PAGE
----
‘Come Gather Together’ The Importance of Synchrony in Early Childhood Music Groups

Maybe it is because I have either been in school or worked in school settings for most of my life that I think of fall, and especially September, as the real beginning of the New Year.  Here where I live, the air becomes crisp and the leaves fall from the trees making room for a particular brightness and clarity in the sky.leaves 1

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School Readiness: Music as a Key Ingredient in Effective Early Learning Environments

I walked into an early childhood classroom recently and saw a scene that at first made me shudder, and next made me think of the much mentioned term – ‘school readiness’.  The young teacher was sitting in the usual place surrounded by props and puppets and pleasant visuals.  From the pictures on the easel board, it was obvious that she was in the middle of ‘teaching’ one of the core concepts from the school’s curriculum. [Read more…]

Being Musically ‘In Irons’ – Recognizing and Respecting Fleeting Moments of Change

Growing up by the water, it was inconceivable to me that other kids did not have beaches and boats as their playgrounds. I guess we learned our way around the water just as kids from the city learned their way around the streets and subways.  We knew to make plans by the tides; to judge wind direction by the breeze on our cheek; and how to tell a big storm was coming. [Read more…]

Fostering Freedom in Music

It’s the time of year when there is a cluster of patriotic celebrations in this country – Memorial Day, Flag Day and Independence Day, the 4th of July.  As a child, I was raised to value and respect the liberty and opportunities available as a citizen of the United States.  I tried to pass these beliefs on to my own children while teaching them that these privileges came at a price and a responsibility. The lesson was very close to home, since their father was an officer in the Air Force and was deployed during the first Iraq war. As small children, they experienced the burden of responsibility to freedom when saying goodnight to Dad meant writing him a letter or waiting for a phone call from overseas. [Read more…]

What My Tone-Deaf Dad Taught Me about Music

 

One of the best things about writing a blog is the opportunity to tell the story of an everyday hero whose strength and depth might never be widely known but who has so much valuable wisdom to share. The hero for today is my Dad. [Read more…]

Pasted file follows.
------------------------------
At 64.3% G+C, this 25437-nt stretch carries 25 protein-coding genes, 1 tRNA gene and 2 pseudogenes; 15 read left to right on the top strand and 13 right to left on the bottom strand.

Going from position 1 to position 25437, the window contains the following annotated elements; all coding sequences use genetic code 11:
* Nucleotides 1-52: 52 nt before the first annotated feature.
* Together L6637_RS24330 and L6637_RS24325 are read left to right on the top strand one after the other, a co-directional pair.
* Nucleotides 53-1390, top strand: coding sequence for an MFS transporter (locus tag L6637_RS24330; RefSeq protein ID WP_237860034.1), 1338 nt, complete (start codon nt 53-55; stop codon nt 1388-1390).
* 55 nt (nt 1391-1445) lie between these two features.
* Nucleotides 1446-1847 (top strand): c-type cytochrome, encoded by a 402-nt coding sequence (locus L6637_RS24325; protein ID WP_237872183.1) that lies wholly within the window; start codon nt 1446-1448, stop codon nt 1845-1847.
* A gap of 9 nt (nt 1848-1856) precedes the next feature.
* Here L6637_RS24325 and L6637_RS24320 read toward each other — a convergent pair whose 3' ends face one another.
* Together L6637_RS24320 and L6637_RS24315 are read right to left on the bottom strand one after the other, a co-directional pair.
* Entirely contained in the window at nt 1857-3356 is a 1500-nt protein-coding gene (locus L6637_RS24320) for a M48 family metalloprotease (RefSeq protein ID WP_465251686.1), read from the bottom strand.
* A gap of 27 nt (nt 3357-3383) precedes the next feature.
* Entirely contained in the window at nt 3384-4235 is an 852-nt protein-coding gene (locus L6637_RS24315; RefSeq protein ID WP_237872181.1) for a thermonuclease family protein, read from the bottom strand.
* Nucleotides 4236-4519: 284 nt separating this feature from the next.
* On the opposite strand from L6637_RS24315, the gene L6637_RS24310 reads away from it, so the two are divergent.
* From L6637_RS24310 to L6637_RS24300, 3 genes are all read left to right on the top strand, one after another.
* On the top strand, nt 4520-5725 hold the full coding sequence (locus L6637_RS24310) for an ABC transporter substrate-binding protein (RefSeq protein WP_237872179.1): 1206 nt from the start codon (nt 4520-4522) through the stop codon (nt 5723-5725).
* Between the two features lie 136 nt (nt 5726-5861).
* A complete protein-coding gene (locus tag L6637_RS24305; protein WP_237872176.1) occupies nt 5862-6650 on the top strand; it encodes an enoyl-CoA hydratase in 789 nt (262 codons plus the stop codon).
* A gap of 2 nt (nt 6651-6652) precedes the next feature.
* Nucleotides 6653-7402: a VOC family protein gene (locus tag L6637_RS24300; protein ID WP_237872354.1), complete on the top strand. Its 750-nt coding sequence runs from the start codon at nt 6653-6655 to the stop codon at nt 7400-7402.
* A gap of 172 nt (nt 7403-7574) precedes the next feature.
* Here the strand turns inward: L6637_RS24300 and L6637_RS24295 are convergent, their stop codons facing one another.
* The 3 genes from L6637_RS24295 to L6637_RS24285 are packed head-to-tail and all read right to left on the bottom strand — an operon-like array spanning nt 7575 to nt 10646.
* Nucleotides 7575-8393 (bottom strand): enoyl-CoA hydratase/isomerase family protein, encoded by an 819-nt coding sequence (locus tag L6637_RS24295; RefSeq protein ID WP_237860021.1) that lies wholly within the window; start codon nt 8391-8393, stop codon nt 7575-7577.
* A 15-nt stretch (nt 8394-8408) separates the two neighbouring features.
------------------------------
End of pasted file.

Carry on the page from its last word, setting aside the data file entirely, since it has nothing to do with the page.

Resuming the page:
The March Leprechauns, Bunnies, Lambs and Lions Are Here: Making Imagination Flourish through Music

 

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In my work as an educator and consultant I have plenty of opportunity to visit early childhood centers and schools.  Most of my visits are very pleasant, and I get to see some really excellent programs.

This time of year, though, I am always amused to see hung on walls and decorated in projects the lasting vestiges of the March Imaginarium: Leprechauns, Bunnies, Lions and Lambs.  How come these symbols and icons have lasted so long? And how come they sometimes become the foundation for educational curriculum?  [Read more…]

Love Songs 101: Music and Affection in Early Childhood

Somehow the round green wreaths on the front doors of houses in my community have morphed into red or pink heart shapes.  Even when they are covered with snow, the colors and shapes of these decorations send the message that love is in the air.

I’ve been so lucky as a daughter and a wife and a mother to love and to be loved.  I’ve been fortunate also in my work with young children to feel a different kind of love for the little ones and for their families. As a music therapist and an educator I have examined the idea of love and affection and bonding from all different kinds of perspectives – developmental, biological, neurological, behavioral, social and emotional.  What this research and clinical experience has shown me is that one of the most important things that can happen for a parent and child making music together is to experience a feeling of love.  [Read more…]

Moments of Wonder and Awe in Music

It’s a wonderful lifeIt’s the most wonderful time of the year. Star of wonder.  Winter wonderland.